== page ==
To get everything running, we need to compile the files into the classes subdirectory:
cd $CATALINA_HOME/webapps/WEB-INF javac -d classes src/example/
Restart Tomcat, and go look at http://localhost:8080/mystruts/input.jsp. You should see your form, and it should work when you enter a name and click Send.
So far, so good! However, if you look at http://localhost:8080/mystruts/MyStruts.action, it will send you straight to the response.jsp page, but since no name has been entered, it will use Null. To fix this, change the execute() method in
import com.opensymphony.xwork2.ActionSupport;
public class MyStruts extends ActionSupport {
  public String execute() {
    if (getUsername() != null) {
      setMessage(getUsername() +"'s Struts");
      return SUCCESS;
    } else {
      return NONE;
The ActionSupport class we're now extending references the Action interface, which looks like this:
public interface Action {
   public static final String SUCCESS = "success";
   public static final String NONE = "none";
   public static final String ERROR = "error";
   public static final String INPUT = "input";
   public static final String LOGIN = "login";
   public String execute() throws Exception;
You'll also need to edit struts.xml:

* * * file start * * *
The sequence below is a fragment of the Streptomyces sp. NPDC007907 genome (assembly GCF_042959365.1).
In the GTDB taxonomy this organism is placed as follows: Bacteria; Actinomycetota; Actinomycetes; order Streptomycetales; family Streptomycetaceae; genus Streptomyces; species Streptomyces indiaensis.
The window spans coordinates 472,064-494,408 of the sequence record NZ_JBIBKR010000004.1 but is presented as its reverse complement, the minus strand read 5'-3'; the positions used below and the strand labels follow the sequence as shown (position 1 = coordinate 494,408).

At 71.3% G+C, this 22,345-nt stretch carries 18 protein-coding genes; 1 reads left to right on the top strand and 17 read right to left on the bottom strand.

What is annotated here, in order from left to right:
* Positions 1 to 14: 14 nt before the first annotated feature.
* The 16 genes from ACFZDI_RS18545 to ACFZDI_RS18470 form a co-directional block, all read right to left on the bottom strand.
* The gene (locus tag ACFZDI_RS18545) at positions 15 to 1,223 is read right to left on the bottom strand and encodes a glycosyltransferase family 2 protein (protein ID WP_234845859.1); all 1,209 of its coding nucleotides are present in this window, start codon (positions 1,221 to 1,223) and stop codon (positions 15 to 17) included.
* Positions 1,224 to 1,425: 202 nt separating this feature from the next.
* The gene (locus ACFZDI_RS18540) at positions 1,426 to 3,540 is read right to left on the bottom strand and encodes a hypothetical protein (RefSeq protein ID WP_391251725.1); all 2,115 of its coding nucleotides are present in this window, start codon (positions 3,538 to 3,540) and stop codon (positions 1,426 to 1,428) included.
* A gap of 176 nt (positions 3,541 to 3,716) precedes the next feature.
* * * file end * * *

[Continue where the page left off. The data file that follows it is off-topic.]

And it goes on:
This creates a redirect (which starts a new request from the client, losing any existing data – rather like a Cancel button) back to the original input page if there's no name stored.
Recompile the app and restart Tomcat, and http://localhost:8080/mystruts/MyStruts.action or http://localhost:8080/mystruts/MyStruts should both act as expected.
To make this work from http://localhost:8080/mystruts, add index.html in the root directory:


 Loading MyStruts...

There's no need to restart Tomcat after you create index.html.

Next steps and resources

That's a basic look at how Struts and Tomcat can work together. Once you've got the fundamental concepts down, there's plenty more information out there to get you to Struts expert status in no time. The Struts 2 docs are excellent and comprehensive, and include tutorials, guides, and a cookbook. There's also a collection of Struts 2 plugins available, although these are not part of the official Struts framework, so buyer beware. They can however be a great option if you don't want to reinvent the wheel; they can make your Struts webapp development run even faster.